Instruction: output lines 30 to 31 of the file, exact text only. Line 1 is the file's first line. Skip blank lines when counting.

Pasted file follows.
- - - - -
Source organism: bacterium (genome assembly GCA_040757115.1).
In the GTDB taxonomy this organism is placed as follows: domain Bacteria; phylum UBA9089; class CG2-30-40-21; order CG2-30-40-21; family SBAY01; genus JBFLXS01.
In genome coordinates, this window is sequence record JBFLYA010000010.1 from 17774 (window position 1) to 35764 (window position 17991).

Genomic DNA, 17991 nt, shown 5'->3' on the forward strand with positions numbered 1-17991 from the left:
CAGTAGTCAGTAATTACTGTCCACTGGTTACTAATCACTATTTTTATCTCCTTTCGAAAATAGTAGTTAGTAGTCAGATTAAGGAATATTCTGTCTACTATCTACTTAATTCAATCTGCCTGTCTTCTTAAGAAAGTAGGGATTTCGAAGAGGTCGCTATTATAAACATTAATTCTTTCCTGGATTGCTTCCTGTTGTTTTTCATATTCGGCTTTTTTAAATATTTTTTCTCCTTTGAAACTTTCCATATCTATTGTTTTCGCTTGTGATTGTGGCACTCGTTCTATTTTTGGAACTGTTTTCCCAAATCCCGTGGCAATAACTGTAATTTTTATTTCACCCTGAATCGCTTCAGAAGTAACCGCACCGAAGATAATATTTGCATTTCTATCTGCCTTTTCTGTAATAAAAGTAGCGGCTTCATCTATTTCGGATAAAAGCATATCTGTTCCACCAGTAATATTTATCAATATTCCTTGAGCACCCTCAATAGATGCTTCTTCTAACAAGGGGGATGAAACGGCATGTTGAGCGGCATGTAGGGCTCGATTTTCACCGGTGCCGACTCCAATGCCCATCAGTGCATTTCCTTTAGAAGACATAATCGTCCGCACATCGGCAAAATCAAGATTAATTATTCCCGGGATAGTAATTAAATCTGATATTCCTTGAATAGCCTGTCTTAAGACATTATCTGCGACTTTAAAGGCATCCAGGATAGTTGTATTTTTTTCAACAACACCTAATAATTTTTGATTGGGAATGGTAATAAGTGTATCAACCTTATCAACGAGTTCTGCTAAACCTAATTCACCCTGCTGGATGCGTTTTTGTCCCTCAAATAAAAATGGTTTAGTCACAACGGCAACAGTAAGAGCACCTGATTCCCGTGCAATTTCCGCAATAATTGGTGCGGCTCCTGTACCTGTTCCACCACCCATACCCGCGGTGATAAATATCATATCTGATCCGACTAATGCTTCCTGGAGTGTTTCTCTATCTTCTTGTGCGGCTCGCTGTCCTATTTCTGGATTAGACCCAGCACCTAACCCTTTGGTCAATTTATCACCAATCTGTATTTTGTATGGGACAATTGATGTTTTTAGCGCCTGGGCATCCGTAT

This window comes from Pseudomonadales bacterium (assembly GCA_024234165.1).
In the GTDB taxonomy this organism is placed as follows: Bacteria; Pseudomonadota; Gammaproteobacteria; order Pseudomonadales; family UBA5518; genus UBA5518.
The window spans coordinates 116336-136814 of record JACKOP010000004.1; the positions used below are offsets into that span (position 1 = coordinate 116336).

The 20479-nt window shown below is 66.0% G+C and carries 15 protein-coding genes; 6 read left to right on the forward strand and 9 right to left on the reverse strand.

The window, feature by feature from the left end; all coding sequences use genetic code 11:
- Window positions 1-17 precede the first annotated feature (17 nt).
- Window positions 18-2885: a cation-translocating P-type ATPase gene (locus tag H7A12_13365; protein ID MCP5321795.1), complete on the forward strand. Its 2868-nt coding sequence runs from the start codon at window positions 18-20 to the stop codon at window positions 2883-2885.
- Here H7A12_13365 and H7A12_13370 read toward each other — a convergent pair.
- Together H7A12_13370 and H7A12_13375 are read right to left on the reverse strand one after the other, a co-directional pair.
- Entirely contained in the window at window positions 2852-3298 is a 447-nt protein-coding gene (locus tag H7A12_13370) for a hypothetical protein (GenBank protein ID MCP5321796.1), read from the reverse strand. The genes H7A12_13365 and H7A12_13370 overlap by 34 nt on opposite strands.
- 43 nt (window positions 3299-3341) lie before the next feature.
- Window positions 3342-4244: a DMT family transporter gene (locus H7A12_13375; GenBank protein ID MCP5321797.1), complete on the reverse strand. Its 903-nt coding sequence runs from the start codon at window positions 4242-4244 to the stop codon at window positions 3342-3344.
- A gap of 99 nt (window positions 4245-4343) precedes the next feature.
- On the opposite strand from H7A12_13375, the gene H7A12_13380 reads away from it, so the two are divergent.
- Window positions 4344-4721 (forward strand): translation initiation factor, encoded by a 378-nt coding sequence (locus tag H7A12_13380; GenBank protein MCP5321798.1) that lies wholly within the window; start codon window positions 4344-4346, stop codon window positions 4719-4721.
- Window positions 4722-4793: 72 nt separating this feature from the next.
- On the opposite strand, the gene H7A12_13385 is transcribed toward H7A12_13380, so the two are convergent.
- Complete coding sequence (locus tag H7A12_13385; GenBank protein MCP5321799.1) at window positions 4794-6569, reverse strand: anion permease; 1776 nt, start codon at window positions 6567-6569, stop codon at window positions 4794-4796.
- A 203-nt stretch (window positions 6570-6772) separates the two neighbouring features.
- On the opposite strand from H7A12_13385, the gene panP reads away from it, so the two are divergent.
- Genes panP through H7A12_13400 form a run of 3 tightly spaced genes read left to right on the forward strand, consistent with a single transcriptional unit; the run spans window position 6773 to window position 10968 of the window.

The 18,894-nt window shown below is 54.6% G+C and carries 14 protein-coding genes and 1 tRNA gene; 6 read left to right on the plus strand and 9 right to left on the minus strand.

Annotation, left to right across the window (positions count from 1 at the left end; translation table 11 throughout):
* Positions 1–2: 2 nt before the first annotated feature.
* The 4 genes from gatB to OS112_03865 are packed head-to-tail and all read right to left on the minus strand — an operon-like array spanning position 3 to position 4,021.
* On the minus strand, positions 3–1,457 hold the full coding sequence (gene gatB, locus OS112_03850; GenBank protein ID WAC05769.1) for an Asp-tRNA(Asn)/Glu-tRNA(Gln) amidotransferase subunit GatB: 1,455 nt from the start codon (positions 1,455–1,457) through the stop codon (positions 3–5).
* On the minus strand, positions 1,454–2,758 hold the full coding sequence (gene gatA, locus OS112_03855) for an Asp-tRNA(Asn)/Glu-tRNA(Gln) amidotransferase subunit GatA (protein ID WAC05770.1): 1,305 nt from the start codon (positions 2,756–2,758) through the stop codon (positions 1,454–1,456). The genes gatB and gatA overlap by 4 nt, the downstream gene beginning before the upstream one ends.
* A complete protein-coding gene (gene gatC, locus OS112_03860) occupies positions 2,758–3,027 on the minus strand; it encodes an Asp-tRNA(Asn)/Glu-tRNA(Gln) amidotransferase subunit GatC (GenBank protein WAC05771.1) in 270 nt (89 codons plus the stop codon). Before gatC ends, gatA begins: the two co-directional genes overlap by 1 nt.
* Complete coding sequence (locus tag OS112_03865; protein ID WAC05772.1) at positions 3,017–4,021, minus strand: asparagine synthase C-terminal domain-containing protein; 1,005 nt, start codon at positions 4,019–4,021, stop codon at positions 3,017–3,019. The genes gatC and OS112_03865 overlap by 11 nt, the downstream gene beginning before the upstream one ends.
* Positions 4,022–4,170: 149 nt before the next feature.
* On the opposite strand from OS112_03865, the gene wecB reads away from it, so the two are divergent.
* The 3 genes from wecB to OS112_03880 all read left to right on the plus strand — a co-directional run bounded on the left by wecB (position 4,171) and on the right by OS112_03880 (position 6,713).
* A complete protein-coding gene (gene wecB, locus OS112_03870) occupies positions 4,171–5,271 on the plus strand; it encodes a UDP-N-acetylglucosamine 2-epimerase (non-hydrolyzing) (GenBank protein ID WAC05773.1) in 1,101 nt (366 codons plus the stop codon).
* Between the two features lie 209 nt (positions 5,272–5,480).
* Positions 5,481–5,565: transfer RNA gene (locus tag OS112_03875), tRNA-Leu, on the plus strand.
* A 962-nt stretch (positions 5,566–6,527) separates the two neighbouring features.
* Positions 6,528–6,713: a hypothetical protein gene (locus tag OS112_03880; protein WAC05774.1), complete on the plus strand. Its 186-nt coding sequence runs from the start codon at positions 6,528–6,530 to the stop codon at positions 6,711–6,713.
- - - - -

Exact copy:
* The 4 genes from gatB to OS112_03865 are packed head-to-tail and all read right to left on the minus strand — an operon-like array spanning position 3 to position 4,021.
* On the minus strand, positions 3–1,457 hold the full coding sequence (gene gatB, locus OS112_03850; GenBank protein ID WAC05769.1) for an Asp-tRNA(Asn)/Glu-tRNA(Gln) amidotransferase subunit GatB: 1,455 nt from the start codon (positions 1,455–1,457) through the stop codon (positions 3–5).